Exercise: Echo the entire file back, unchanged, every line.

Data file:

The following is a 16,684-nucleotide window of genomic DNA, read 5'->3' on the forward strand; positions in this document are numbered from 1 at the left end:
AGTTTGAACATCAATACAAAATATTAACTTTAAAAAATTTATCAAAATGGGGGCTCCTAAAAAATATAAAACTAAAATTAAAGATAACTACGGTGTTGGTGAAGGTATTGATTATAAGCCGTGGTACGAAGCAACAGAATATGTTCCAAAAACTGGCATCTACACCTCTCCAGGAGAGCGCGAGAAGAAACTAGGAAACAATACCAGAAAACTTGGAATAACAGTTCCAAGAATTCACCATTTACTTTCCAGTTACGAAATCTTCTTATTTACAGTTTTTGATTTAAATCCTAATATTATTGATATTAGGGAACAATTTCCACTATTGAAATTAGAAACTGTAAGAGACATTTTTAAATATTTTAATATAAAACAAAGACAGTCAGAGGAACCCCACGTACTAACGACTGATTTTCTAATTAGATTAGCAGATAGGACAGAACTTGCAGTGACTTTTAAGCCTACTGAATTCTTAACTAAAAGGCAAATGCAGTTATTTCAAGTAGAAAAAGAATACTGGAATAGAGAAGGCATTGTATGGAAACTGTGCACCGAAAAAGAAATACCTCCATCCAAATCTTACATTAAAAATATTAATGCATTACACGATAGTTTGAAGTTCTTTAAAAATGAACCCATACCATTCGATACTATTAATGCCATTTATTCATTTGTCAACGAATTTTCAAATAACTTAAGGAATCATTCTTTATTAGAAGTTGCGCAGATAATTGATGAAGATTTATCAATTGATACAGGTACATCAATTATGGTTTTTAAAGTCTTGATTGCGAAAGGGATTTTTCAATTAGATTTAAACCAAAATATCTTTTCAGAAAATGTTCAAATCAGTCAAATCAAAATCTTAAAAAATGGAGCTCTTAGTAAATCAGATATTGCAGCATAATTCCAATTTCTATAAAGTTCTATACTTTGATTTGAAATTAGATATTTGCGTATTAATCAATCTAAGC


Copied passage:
The following is a 16,684-nucleotide window of genomic DNA, read 5'->3' on the forward strand; positions in this document are numbered from 1 at the left end:
AGTTTGAACATCAATACAAAATATTAACTTTAAAAAATTTATCAAAATGGGGGCTCCTAAAAAATATAAAACTAAAATTAAAGATAACTACGGTGTTGGTGAAGGTATTGATTATAAGCCGTGGTACGAAGCAACAGAATATGTTCCAAAAACTGGCATCTACACCTCTCCAGGAGAGCGCGAGAAGAAACTAGGAAACAATACCAGAAAACTTGGAATAACAGTTCCAAGAATTCACCATTTACTTTCCAGTTACGAAATCTTCTTATTTACAGTTTTTGATTTAAATCCTAATATTATTGATATTAGGGAACAATTTCCACTATTGAAATTAGAAACTGTAAGAGACATTTTTAAATATTTTAATATAAAACAAAGACAGTCAGAGGAACCCCACGTACTAACGACTGATTTTCTAATTAGATTAGCAGATAGGACAGAACTTGCAGTGACTTTTAAGCCTACTGAATTCTTAACTAAAAGGCAAATGCAGTTATTTCAAGTAGAAAAAGAATACTGGAATAGAGAAGGCATTGTATGGAAACTGTGCACCGAAAAAGAAATACCTCCATCCAAATCTTACATTAAAAATATTAATGCATTACACGATAGTTTGAAGTTCTTTAAAAATGAACCCATACCATTCGATACTATTAATGCCATTTATTCATTTGTCAACGAATTTTCAAATAACTTAAGGAATCATTCTTTATTAGAAGTTGCGCAGATAATTGATGAAGATTTATCAATTGATACAGGTACATCAATTATGGTTTTTAAAGTCTTGATTGCGAAAGGGATTTTTCAATTAGATTTAAACCAAAATATCTTTTCAGAAAATGTTCAAATCAGTCAAATCAAAATCTTAAAAAATGGAGCTCTTAGTAAATCAGATATTGCAGCATAATTCCAATTTCTATAAAGTTCTATACTTTGATTTGAAATTAGATATTTGCGTATTAATCAATCTAAGC